Whatever happens in Washington this holiday season, and whatever happens in the world, know that there are still people who are generous in spirit and in action. Take heart, and do your part to spread that good faith in your fellow man this Christmas. Let's hope the politicians will have a softening of their hearts for the poor, the unemployed and working families this season as well. (I almost made it without mentioning politics!) ;) Merriest of holidays from the Politico house to yours this Yuletide season. May all the joy and blessings of the time find you and your family.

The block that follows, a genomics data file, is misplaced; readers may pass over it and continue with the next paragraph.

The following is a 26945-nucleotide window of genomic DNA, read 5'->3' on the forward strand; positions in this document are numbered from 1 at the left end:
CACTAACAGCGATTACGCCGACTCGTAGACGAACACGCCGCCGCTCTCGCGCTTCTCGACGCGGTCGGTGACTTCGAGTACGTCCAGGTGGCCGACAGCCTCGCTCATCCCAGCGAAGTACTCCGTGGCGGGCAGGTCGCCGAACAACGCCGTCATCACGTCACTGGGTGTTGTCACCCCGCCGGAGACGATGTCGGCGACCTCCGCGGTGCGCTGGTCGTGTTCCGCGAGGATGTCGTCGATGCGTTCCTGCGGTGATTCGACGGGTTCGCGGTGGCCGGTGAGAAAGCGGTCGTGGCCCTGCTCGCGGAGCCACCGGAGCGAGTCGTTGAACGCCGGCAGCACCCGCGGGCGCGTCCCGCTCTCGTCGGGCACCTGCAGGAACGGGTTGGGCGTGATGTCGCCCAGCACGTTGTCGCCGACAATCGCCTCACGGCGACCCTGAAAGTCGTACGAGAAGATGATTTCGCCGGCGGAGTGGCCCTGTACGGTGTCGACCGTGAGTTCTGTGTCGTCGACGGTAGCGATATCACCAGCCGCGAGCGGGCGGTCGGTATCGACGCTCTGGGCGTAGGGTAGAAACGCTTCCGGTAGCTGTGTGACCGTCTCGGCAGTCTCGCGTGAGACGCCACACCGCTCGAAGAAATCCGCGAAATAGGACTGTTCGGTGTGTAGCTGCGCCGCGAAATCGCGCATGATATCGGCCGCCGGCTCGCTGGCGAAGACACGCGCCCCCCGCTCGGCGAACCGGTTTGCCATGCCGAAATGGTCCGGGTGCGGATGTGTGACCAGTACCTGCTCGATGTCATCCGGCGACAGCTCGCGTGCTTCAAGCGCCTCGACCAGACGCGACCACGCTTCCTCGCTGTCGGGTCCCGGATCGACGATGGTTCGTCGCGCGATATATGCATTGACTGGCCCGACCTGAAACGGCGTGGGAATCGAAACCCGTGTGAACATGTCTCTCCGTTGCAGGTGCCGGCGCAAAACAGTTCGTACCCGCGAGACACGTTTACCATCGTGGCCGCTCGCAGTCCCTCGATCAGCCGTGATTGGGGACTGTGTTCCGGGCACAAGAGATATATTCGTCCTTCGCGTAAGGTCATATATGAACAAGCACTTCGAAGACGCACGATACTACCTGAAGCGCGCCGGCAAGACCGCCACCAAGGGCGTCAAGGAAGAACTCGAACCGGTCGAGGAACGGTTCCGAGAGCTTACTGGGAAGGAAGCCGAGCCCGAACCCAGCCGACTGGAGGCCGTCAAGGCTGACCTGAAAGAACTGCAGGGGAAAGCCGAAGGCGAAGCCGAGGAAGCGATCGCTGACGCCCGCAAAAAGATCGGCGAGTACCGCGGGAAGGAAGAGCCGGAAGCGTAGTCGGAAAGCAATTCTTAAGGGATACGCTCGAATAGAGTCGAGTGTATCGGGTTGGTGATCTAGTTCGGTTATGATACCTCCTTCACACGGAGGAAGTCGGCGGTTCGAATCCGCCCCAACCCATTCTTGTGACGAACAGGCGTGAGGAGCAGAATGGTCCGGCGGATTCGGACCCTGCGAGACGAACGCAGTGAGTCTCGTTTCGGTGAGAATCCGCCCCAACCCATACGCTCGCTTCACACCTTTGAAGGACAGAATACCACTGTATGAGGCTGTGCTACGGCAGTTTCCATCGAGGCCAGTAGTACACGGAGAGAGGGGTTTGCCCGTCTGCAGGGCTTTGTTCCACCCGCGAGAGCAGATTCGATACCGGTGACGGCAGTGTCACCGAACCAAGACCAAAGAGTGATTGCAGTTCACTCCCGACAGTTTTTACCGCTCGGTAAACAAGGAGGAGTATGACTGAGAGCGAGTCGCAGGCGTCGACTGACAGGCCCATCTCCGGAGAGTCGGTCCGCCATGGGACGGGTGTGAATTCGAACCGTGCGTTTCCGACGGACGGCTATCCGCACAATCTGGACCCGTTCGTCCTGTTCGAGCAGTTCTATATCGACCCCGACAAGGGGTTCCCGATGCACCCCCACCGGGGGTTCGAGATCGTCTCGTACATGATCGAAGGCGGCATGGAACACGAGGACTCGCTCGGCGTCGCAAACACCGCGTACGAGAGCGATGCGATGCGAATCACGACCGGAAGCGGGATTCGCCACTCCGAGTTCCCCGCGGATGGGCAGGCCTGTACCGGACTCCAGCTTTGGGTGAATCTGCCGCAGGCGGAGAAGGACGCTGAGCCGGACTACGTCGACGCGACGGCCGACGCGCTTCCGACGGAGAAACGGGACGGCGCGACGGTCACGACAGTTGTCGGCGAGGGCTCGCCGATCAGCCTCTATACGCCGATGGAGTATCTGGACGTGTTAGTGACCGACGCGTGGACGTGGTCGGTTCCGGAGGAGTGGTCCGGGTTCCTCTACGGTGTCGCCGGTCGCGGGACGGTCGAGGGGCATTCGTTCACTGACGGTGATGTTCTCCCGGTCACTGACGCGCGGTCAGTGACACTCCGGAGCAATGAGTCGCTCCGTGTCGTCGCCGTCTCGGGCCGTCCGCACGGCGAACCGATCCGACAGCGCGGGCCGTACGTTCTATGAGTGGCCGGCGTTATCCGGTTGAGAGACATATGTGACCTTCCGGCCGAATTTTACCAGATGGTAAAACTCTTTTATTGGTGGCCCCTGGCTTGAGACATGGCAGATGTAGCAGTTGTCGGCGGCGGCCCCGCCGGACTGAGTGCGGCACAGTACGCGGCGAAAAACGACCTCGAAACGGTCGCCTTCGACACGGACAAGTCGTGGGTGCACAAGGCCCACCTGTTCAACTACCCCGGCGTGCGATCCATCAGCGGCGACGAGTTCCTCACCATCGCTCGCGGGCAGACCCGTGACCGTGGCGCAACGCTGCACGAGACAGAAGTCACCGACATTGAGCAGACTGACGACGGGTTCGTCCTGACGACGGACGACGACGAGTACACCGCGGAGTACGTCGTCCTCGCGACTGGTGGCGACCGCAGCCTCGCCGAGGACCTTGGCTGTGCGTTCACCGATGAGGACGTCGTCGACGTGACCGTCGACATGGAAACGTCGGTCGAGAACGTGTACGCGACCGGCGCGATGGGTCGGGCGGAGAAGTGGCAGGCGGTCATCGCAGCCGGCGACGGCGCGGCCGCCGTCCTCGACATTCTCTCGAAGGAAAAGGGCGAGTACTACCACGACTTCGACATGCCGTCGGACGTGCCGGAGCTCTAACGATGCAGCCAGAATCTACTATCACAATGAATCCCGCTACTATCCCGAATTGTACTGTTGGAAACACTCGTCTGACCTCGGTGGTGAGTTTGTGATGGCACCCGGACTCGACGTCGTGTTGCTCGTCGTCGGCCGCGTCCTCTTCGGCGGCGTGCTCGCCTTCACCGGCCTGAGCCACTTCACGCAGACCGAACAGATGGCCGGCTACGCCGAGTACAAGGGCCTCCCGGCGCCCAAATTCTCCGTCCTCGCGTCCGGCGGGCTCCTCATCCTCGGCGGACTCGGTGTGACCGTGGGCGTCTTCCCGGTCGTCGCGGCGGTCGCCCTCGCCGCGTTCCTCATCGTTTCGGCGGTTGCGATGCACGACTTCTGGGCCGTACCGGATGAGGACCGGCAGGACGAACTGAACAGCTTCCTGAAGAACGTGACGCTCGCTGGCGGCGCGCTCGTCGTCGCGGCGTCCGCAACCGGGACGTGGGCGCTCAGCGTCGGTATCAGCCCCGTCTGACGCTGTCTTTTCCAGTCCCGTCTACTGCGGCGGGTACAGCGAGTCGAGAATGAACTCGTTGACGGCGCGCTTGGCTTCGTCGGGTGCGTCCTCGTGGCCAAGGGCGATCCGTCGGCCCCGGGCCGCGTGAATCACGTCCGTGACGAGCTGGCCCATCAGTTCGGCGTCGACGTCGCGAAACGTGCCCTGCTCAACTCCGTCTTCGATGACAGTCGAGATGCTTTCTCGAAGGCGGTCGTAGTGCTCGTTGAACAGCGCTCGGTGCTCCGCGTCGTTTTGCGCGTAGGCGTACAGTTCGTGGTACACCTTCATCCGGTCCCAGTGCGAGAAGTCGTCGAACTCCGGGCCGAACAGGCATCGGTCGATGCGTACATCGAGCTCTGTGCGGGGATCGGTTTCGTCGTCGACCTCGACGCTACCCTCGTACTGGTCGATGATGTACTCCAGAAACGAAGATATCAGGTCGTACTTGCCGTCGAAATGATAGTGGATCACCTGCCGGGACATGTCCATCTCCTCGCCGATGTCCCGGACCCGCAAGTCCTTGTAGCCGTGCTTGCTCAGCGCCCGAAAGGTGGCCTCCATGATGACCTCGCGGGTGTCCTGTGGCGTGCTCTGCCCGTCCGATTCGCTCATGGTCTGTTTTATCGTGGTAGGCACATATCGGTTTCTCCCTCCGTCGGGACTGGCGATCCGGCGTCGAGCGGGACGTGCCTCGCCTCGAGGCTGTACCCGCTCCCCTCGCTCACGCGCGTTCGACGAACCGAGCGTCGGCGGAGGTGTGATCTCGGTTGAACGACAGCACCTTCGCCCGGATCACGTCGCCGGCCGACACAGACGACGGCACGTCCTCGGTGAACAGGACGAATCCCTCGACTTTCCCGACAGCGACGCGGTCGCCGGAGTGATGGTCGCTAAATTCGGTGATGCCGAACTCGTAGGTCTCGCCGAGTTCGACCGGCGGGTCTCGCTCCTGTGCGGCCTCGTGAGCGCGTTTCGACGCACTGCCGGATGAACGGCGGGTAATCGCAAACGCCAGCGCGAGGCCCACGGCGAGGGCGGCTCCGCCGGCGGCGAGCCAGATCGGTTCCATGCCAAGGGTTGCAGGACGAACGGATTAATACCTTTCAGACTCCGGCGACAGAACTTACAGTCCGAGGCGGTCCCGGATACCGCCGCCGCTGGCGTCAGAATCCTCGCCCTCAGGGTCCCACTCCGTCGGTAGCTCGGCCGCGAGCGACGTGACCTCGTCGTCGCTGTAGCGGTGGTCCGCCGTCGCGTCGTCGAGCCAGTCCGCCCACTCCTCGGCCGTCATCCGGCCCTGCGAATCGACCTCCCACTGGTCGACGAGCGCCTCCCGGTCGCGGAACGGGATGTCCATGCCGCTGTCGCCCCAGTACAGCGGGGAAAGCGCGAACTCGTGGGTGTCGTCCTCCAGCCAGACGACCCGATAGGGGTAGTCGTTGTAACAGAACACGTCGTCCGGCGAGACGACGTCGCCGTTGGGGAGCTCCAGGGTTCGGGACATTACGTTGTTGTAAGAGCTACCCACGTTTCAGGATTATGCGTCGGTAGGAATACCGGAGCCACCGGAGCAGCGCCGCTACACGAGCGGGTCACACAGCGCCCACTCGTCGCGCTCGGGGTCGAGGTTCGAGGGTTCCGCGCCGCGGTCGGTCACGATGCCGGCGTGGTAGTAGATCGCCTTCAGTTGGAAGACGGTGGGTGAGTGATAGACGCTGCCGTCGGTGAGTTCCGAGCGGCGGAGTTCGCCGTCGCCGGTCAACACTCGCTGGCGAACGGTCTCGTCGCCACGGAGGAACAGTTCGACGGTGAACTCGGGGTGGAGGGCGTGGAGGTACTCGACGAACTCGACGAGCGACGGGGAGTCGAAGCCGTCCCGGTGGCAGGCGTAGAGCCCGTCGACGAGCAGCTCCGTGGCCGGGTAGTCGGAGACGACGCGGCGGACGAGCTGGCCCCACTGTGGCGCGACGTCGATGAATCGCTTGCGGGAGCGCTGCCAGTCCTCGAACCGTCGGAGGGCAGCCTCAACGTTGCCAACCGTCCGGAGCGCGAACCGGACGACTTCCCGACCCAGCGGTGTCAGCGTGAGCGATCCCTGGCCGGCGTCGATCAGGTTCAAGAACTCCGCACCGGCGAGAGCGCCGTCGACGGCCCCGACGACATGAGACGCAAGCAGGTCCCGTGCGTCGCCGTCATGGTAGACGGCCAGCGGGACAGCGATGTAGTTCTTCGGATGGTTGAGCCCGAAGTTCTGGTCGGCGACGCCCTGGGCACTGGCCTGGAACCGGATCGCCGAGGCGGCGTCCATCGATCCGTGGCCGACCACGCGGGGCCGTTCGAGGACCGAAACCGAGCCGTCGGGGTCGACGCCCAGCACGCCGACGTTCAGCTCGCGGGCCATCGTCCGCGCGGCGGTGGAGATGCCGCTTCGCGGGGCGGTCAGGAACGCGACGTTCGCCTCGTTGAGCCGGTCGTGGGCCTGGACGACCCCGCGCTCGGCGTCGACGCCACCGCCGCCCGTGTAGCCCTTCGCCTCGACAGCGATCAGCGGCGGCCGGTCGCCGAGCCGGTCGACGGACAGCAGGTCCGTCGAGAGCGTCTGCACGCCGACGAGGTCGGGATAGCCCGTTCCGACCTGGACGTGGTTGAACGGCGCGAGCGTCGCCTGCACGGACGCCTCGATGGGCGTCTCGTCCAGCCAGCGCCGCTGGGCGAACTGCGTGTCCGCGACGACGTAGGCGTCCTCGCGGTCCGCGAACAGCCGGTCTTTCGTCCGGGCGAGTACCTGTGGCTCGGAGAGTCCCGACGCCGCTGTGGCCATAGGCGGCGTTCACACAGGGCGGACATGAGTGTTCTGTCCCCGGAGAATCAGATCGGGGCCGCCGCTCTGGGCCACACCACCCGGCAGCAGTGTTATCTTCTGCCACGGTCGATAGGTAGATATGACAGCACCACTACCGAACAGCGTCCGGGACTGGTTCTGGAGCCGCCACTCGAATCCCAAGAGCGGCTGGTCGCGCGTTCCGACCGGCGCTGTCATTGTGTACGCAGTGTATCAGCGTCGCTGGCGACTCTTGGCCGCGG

I refuse to cave to a minivan. I am still a tomboy - comfortable in Levi's, my Yankees cap and Converse. And I always have a political opinion...hell, I always have an opinion, period. The hubby, my kids and my friends think I should run for office. Maybe one day. But for now, Momma Politico blogs.
Peruse, enjoy, and know that our busy lives are as significant as those in The Washington Post. Cheers, Heidi Haines AKA Perry MacNeil Momma Politico email@example.com